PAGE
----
7    ) -> float:
8        # Pair each worker's quality with their minimum wage 
9        # and sort the workers based on their wage-to-quality ratio.
10        workers = sorted(zip(quality, wage), key=lambda x: x[1] / x[0])
12        # Initialize the answer as infinity to be later minimized
13        # Initialize the total quality of workers hired so far as zero
14        min_cost = float('inf')
15        total_quality = 0
17        # Max heap to store the negative of qualities, 
18        # since heapq in Python is a min heap by default
19        max_heap = []
21        # Iterate over each worker
22        for q, w in workers:
23            # Add the current worker's quality to the total quality
24            total_quality += q
25            # Push the negative quality to the heap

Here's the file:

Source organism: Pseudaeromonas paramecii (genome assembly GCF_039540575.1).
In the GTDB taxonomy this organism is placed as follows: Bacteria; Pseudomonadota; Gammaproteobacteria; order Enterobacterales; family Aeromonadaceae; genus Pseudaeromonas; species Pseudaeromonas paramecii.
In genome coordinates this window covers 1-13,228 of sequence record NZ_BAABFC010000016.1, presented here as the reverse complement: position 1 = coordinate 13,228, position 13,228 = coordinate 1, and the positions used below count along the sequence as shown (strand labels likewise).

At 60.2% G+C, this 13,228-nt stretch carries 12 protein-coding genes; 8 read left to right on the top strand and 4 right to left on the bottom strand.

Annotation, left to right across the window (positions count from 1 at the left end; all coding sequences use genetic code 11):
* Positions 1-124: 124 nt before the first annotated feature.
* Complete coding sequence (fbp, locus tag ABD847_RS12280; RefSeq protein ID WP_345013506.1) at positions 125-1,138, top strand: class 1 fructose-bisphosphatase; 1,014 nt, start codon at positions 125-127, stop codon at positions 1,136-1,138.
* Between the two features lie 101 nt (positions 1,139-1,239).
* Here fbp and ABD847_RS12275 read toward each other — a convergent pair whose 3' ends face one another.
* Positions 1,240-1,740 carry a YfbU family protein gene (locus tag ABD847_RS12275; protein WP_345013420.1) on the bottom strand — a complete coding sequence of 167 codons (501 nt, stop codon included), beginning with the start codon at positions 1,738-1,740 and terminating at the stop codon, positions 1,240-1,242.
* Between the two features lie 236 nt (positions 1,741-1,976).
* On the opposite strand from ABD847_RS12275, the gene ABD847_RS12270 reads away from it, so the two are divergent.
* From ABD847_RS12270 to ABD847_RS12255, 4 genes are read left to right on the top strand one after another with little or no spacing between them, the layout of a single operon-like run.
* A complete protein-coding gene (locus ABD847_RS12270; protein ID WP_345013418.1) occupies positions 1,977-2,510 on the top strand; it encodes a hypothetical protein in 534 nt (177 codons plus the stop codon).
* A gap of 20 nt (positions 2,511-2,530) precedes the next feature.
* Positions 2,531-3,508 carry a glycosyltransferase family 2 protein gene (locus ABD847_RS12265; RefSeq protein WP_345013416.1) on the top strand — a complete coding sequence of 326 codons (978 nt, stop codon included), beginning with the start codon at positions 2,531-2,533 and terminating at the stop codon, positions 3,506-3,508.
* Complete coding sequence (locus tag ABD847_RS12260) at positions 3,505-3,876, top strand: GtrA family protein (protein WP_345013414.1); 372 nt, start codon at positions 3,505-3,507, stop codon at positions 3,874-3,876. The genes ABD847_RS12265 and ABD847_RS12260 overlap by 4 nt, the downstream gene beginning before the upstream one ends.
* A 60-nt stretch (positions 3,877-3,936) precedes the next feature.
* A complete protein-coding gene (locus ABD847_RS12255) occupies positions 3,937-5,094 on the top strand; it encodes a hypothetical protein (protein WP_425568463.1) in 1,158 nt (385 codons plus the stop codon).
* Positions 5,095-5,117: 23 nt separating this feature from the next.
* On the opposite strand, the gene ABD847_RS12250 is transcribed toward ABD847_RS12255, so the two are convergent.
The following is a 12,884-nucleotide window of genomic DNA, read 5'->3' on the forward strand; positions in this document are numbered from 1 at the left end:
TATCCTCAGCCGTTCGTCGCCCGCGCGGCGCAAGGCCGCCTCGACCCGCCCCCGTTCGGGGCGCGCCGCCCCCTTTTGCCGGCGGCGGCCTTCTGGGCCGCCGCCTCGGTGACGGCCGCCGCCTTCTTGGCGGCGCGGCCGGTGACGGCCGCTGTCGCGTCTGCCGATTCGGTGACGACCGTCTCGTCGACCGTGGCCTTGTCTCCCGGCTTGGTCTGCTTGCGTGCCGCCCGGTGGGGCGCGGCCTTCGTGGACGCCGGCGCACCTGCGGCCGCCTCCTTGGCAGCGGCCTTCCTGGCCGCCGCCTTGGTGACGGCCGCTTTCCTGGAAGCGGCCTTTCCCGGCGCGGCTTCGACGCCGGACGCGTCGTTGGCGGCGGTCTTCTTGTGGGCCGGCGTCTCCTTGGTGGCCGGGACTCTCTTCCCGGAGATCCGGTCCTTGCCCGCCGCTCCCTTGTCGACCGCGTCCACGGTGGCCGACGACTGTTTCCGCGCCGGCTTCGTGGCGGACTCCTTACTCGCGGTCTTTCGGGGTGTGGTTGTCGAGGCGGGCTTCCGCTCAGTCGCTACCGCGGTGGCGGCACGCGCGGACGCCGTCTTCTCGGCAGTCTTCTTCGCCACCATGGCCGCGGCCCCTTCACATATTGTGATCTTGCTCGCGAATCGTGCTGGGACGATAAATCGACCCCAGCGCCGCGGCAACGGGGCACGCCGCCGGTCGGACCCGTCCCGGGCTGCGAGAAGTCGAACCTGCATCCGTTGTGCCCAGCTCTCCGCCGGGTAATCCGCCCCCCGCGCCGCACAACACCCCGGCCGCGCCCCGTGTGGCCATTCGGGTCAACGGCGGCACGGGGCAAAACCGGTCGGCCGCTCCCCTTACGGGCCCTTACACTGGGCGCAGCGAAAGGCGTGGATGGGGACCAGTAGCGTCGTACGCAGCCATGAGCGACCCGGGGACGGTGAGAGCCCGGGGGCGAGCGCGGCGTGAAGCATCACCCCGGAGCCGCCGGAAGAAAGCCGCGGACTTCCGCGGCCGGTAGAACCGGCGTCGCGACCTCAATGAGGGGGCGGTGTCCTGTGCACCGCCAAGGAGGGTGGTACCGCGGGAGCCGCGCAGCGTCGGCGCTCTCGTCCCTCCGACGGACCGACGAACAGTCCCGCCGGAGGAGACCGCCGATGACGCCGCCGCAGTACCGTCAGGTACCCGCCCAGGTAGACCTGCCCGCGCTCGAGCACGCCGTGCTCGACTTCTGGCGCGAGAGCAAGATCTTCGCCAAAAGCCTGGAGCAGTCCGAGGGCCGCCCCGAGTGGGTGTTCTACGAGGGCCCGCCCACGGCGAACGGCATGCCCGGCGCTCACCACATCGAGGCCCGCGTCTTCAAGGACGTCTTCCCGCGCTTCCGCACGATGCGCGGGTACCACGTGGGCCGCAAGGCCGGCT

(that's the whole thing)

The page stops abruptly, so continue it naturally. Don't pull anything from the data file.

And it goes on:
26            heapq.heappush(max_heap, -q)
28            # If we have more than k workers, remove the one with the highest quality
29            if len(max_heap) > k:
30                # Since we stored negative qualities, popping from heap retrieves
31                # and removes the biggest quality from the total
32                total_quality += heapq.heappop(max_heap)
34            # If we've collected a group of k workers
35            if len(max_heap) == k:
36                # Calculate the current cost for this group of workers, which is
37                # the wage-to-quality ratio of the current worker times total quality
38                # and update the minimum cost if it's less than the previous minimum
39                min_cost = min(min_cost, w / q * total_quality)